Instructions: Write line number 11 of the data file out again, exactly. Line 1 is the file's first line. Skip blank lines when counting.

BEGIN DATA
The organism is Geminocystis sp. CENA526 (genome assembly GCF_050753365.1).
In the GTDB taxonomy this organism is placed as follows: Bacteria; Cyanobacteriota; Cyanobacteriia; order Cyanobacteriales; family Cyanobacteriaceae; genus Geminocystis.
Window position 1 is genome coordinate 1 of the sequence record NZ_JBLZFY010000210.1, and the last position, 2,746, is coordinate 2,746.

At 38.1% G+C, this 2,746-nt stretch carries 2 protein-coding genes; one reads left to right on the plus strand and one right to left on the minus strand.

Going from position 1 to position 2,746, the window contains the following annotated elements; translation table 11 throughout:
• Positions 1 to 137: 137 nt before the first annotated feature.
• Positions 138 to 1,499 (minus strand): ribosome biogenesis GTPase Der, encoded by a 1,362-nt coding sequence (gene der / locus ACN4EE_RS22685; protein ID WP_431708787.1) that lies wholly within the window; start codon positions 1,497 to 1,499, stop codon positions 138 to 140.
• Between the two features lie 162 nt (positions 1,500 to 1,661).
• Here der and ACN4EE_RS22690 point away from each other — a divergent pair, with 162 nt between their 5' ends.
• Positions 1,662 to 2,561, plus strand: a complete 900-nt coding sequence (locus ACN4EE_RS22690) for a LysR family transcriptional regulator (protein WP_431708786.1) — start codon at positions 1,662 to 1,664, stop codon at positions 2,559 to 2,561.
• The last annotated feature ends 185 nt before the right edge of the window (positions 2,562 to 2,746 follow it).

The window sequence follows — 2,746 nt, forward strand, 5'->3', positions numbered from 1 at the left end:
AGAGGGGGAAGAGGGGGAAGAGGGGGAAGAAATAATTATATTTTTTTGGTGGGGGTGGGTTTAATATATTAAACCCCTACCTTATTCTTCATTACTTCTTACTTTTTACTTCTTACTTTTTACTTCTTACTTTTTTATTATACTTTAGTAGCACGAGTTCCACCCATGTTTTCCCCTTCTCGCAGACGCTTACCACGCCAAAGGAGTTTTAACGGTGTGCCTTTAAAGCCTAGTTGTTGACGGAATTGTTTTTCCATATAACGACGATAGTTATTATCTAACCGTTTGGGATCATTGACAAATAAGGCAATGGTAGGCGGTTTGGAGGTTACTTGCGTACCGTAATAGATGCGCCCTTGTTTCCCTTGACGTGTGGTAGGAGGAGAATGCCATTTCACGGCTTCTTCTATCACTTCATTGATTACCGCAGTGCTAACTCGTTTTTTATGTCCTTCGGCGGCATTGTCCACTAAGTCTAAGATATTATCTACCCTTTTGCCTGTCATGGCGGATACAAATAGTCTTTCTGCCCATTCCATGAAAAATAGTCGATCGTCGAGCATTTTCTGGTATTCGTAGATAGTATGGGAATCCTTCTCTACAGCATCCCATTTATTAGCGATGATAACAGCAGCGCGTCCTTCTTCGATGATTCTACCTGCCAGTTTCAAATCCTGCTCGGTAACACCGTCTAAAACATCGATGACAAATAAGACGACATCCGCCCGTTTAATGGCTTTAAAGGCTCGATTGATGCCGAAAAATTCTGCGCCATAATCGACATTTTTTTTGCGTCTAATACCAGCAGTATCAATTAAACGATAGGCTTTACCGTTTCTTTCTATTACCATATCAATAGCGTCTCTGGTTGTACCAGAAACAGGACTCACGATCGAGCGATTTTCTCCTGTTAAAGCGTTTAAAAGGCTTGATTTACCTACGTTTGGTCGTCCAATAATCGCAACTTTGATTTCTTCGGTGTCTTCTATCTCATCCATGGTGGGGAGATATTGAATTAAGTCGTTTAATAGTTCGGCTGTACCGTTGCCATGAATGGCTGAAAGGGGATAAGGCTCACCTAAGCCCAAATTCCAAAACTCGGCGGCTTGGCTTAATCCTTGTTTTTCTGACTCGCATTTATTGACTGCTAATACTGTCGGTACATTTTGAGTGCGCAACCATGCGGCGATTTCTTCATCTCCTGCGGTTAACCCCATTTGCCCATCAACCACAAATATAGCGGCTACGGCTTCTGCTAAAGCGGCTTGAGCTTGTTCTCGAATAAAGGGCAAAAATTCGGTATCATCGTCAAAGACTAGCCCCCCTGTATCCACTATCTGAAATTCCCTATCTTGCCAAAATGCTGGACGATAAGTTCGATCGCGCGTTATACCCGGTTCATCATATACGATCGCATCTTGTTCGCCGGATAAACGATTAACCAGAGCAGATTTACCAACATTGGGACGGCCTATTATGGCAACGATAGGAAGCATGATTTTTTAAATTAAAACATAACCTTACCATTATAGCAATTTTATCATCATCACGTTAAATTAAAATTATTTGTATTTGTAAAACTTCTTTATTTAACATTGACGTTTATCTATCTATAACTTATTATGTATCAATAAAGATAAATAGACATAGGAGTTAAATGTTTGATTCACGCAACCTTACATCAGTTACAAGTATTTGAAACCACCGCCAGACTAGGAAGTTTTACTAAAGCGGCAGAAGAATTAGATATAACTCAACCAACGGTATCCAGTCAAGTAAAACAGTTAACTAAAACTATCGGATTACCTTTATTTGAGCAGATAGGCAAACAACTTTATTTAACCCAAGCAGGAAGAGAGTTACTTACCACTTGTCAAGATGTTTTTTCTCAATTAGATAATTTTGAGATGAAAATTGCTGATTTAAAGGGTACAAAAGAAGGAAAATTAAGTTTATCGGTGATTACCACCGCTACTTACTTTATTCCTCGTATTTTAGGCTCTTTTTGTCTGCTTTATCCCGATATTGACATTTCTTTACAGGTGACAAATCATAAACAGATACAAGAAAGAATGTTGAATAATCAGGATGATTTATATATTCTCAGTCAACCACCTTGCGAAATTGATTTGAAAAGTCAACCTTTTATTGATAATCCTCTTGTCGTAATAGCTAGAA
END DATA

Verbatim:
• The last annotated feature ends 185 nt before the right edge of the window (positions 2,562 to 2,746 follow it).